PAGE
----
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Respiration. 1991;58(3-4):176-80.

Thrombosis-inducing activity in plasma of patients with acute respiratory tract infection disappears after treatment.

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  • 1Research Institute for Diseases of the Chest, Faculty of Medicine, Kyushu University, Fukuoka, Japan.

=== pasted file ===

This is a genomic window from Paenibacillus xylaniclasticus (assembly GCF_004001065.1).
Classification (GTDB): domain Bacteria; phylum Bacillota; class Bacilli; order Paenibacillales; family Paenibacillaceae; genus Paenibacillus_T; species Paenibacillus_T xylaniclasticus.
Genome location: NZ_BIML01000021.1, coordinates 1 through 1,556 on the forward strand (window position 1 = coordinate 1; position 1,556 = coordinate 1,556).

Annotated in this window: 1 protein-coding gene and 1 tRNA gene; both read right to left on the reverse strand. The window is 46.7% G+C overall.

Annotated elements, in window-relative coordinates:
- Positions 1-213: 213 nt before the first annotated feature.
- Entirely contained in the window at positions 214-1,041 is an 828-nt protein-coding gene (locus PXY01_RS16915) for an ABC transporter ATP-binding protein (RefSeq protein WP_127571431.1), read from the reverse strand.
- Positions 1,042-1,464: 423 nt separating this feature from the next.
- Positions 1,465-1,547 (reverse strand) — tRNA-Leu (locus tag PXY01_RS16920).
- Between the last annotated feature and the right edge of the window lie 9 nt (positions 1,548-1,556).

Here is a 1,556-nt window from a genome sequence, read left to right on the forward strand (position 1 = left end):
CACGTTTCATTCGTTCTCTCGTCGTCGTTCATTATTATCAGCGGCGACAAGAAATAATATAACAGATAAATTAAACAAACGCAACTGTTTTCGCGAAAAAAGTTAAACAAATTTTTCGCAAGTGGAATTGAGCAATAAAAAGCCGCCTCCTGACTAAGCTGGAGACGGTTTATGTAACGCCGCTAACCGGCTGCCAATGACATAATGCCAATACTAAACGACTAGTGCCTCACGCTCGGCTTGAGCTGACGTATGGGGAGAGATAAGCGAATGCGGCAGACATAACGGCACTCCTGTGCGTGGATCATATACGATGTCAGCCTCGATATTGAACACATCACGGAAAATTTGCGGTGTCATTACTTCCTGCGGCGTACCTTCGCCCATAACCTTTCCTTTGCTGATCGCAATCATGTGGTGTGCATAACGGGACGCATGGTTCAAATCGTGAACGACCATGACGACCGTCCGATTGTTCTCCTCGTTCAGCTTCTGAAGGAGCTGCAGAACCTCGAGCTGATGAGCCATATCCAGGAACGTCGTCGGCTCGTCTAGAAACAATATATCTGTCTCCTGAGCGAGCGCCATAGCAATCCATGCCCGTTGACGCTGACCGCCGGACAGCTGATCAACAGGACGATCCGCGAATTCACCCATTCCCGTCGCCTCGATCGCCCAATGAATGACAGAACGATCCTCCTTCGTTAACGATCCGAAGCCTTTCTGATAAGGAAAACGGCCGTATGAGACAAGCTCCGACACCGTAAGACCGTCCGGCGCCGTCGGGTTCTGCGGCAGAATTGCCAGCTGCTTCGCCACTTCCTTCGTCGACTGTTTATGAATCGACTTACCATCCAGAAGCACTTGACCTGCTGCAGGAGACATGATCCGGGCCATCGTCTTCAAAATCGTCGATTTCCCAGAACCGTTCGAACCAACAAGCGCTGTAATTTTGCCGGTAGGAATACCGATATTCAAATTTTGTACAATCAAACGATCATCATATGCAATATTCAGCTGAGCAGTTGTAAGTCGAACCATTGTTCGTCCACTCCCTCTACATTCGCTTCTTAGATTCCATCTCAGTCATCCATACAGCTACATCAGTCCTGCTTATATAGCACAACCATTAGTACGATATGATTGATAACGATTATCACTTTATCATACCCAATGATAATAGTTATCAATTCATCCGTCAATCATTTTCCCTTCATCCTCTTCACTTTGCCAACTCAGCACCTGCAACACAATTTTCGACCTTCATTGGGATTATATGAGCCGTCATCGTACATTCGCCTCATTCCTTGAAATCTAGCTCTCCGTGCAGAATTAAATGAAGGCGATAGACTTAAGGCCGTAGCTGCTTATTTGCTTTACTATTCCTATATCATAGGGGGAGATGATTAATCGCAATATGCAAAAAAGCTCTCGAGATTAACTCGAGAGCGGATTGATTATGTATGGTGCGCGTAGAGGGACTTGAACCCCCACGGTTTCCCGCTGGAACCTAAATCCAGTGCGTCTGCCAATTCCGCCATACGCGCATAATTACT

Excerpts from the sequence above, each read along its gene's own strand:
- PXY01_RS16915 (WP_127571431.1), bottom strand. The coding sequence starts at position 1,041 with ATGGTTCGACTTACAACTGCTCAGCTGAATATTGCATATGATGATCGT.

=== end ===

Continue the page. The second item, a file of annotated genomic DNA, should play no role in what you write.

Thrombosis-inducing activity (TIA) was identified in plasma from 16 of 27 patients (59%) with acute respiratory tract infections. On the other hand, it was present in only 9 of 79 subjects (11%) with chronic lung diseases and 4 of 49 healthy volunteers (8%). In the patients with acute respiratory tract infections, there were significant elevations in plasma fibrinogen, C-reactive protein and erythrocyte sedimentation rate in the TIA-positive group compared with the negative group. Plasma TIA disappeared in all of the 8 patients who were retested for TIA 2-5 weeks after they became disease free. Pneumonia was induced in rabbits by transbronchial injection of viable Escherichia coli. TIA was not present in plasma from normal rabbits, but it appeared in plasma collected 3 days after injection. It then disappeared after 1-2 weeks of treatment with antibiotics. TIA may serve as a marker for inflammatory responses and be a factor responsible for elevated blood coagulation activity in patients with acute infectious diseases.

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